10. Hi Zuk, Normaly I would agree with you. I am not a fan of either IFVs or mounting ATGMs on an infantry carrier. It depends how the vehicle is to be utillised though. If it is going to be used in the same manner as a the Russian BMPT-72 (unlikely) as a tank support vehicle, or as an infantry support vehicle (likely). If the former, then ATGMs would make sense.
  11. Hi, Apparently it's a 30mm Bushmaster and the vehicle as shown, is the configuration entering service. One important question is will Spike ATGMs be an option? Cheers Marsh
  12. Note the extra storage panniers on the upper hull flanks. Could this be a vehicle to supplant either the Puma and/or the Nagmachon/Nakpadon?
  13. Not a thing! Great find. For some reason, the hull reminds me of something. Can't place it. I wonder if it is a Frankenstein conversion of an existing AFV in IDF service, rather than a new build. The IDF were always opposed to light tanks, which makes this beast all the more interesting.
  14. Nice photo LoooSeR. It really shows the sheer size and bulk of the Namer. My avatar shows me standing in front of one of the first pre-production vehicles and it absolutely dwarves me.( I am short mind! )
  15. "In 1967 War the most popular pilot language was polish for exmaple." This is frankly laughable. There was practically no movement of Polish Jews to Israel from the 1950s to 1968. The major movement of 13,000 or so Jews who left Poland after the March 1968 political crises and a surge of antisemitism post dated the Six Day war and of the 13,000. Only 28% went to Israel and fewer stayed. (By the way, no one is allowed to serve in the IDF unless there Hebrew is reasonably fluent. You are not allowed to use a different native tongue in combat). The Aliyah of Russian Jews to Israel is an entirely different matter. It was vast and did include a significant number of scientists, engineers and people who had military experience. Even then, it was only in the 1990s that the IDF trusted Russian immigrants to serve in sensitive areas of the military. I am well aware that the Soviet Union developed ERA long before the Israelis. I also freely acknowledge that Soviet developments were actually better designed and more effective than the rather primitive first generation Blazer. However, having been involved in researching the origins of Blazer and having been fortunate to sit and chat with Manfred Held on two occasions, I can assure you, it was not developed by Russian emigres.
  16. Hi, The bonus book offer is US only. I live the other side of the Pond.
  17. Talking of books. I have a pristine copy of my Merkava book published by Tankograd for sale. Its still shrink wrapped. I also have two copies of the book in excellent used condition which I am willing to sell. If anyone is interested, please PM me. I have to be honest guys, I will be selling them a lot cheaper than Abe's books, where they are quoted as £304 ($380), but they won't be cheap. I need the money! Cheers Marsh
  18. Just downloaded the two books in E book format directly from the US World of Tanks site. No problem in doing so, even though I am based in the UK. Much cheaper than Amazon UK where they wont be available until June.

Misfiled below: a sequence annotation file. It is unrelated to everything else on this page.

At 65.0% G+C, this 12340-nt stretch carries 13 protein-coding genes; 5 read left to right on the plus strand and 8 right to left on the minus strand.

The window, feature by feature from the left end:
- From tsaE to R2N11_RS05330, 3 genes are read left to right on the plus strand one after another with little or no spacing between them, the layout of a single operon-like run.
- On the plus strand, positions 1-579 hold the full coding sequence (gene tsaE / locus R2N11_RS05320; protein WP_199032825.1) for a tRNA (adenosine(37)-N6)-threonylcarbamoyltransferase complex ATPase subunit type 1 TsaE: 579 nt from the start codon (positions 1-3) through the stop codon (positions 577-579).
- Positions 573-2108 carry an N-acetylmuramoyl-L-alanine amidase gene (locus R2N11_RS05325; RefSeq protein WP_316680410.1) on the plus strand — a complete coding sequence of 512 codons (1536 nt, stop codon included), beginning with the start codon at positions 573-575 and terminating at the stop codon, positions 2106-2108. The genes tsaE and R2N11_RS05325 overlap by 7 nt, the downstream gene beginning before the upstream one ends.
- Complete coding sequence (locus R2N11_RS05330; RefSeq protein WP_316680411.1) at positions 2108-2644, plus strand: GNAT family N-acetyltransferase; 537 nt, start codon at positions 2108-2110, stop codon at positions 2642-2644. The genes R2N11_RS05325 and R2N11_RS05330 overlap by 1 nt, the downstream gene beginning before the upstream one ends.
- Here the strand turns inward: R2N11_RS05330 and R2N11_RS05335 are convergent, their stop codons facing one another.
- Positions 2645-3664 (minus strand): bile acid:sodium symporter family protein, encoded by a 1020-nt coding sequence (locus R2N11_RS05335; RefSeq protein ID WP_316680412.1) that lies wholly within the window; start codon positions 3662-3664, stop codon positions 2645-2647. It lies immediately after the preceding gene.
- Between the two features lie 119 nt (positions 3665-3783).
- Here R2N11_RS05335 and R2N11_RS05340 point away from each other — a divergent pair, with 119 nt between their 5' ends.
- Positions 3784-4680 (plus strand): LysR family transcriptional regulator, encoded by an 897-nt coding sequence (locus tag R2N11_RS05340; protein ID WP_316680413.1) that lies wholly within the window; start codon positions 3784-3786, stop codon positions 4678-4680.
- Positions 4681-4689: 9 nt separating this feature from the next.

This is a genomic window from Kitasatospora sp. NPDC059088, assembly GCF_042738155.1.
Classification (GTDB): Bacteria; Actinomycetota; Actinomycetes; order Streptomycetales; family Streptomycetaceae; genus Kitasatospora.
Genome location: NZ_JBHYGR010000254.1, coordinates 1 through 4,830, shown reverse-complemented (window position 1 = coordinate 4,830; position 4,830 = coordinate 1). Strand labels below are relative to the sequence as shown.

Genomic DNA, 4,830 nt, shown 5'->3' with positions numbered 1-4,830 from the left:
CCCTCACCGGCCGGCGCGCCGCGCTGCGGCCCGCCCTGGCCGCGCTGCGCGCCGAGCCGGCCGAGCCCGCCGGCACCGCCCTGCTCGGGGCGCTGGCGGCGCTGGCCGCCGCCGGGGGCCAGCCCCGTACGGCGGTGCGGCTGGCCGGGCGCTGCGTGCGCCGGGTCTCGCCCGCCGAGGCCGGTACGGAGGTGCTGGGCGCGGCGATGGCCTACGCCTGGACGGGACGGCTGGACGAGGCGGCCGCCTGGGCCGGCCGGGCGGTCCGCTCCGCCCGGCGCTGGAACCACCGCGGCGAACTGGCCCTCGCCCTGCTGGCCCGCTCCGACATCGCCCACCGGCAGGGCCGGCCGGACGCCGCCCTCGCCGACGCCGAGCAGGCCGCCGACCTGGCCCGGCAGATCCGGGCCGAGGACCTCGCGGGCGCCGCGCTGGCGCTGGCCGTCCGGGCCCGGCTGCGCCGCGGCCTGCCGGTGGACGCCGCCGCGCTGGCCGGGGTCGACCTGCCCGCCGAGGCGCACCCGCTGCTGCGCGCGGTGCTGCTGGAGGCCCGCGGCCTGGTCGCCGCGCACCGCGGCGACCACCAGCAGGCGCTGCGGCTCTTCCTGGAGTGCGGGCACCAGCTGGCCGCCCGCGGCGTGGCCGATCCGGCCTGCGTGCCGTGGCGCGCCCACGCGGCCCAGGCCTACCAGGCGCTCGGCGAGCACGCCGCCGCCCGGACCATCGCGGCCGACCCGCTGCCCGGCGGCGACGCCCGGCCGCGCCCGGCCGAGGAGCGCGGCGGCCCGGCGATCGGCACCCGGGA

19. The Merkava's belly is made up of two rather thick plates in a shallow V configuration with a space in-between. (It can also be fitted with an applique belly plate when the tactical situation determines it). The space used to hold fuel cells. On the Merkava 3 onwards, the fuel cells were replaced with a simple air-gap. Apparently, although the fuel cells in the belly did offer useful protection against penetration, there was a problem. In the case of an explosion under the tank, the liquid transmitted the shock wave to the crew compartment to a greater extent than was optimum.
  20. Hi Collimatrix, In the case of Syria though, the lack of innovation wasn't just in peacetime. Through the endless conflict with Israel, the Syrians seemed absolutely unable to upgrade or otherwise fix their tanks. One IDF tanker once told me, only half-joking, anything more than a thrown track and the Syrians just expected the Soviet Union to provide a new tank. That mind set has now apparently gone.
  21. One of the things I find interesting is the efforts by what's left of the Syrian army, to improvise upgrades of their MBTs. Previously, through the course of several wars, there had been little attempt to do so. Beyond changing tracks, and very basic repairs, there was little engineering capability evident to modify or improve AFVs. Things have changed considerably.
  22. Hi Walter, 18 year old conscripts. Rough terrain. Powerful machinery. An exceptionally poor, (at least by UK/USA standards) driving culture, which blends aggression with flawed technique. What could possibly go wrong? cheers Marsh The only worse standard of driving I have seen was in Crete, 20 years ago, out in the sticks.
  23. I am lucky enough to have handled two of the prototypes and years ago chatted to one of the retired officers involved in the testing process. The ergonomics are much better than the Galil.
  24. Small Arms are not really my thing, but didn't the Uzi Gal assault rifle (pity the Gail won the contest) have the same unusual bolt carrier?
  25. Now, this is definitely weird ...... http://www.bbc.co.uk/news/world-asia-37997640